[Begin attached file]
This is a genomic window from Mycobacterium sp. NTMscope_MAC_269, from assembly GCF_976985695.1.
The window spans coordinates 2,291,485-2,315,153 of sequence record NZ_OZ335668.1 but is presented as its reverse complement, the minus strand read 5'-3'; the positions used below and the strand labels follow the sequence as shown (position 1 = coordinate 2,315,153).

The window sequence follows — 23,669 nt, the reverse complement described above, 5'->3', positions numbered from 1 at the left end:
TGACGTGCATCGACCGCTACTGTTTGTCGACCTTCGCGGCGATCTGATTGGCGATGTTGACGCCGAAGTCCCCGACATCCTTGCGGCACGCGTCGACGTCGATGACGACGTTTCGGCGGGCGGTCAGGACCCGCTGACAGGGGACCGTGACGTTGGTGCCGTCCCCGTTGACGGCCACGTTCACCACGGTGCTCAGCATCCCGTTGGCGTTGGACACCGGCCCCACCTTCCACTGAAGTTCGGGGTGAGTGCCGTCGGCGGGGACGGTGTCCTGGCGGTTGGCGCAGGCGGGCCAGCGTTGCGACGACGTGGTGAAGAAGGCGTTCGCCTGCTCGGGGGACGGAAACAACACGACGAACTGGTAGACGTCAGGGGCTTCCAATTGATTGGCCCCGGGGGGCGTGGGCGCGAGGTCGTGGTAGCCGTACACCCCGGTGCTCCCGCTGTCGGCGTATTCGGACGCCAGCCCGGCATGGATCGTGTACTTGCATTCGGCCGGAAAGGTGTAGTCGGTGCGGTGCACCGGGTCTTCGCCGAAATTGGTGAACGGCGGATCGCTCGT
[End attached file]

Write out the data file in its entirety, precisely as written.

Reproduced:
This is a genomic window from Mycobacterium sp. NTMscope_MAC_269, from assembly GCF_976985695.1.
The window spans coordinates 2,291,485-2,315,153 of sequence record NZ_OZ335668.1 but is presented as its reverse complement, the minus strand read 5'-3'; the positions used below and the strand labels follow the sequence as shown (position 1 = coordinate 2,315,153).

The window sequence follows — 23,669 nt, the reverse complement described above, 5'->3', positions numbered from 1 at the left end:
TGACGTGCATCGACCGCTACTGTTTGTCGACCTTCGCGGCGATCTGATTGGCGATGTTGACGCCGAAGTCCCCGACATCCTTGCGGCACGCGTCGACGTCGATGACGACGTTTCGGCGGGCGGTCAGGACCCGCTGACAGGGGACCGTGACGTTGGTGCCGTCCCCGTTGACGGCCACGTTCACCACGGTGCTCAGCATCCCGTTGGCGTTGGACACCGGCCCCACCTTCCACTGAAGTTCGGGGTGAGTGCCGTCGGCGGGGACGGTGTCCTGGCGGTTGGCGCAGGCGGGCCAGCGTTGCGACGACGTGGTGAAGAAGGCGTTCGCCTGCTCGGGGGACGGAAACAACACGACGAACTGGTAGACGTCAGGGGCTTCCAATTGATTGGCCCCGGGGGGCGTGGGCGCGAGGTCGTGGTAGCCGTACACCCCGGTGCTCCCGCTGTCGGCGTATTCGGACGCCAGCCCGGCATGGATCGTGTACTTGCATTCGGCCGGAAAGGTGTAGTCGGTGCGGTGCACCGGGTCTTCGCCGAAATTGGTGAACGGCGGATCGCTCGT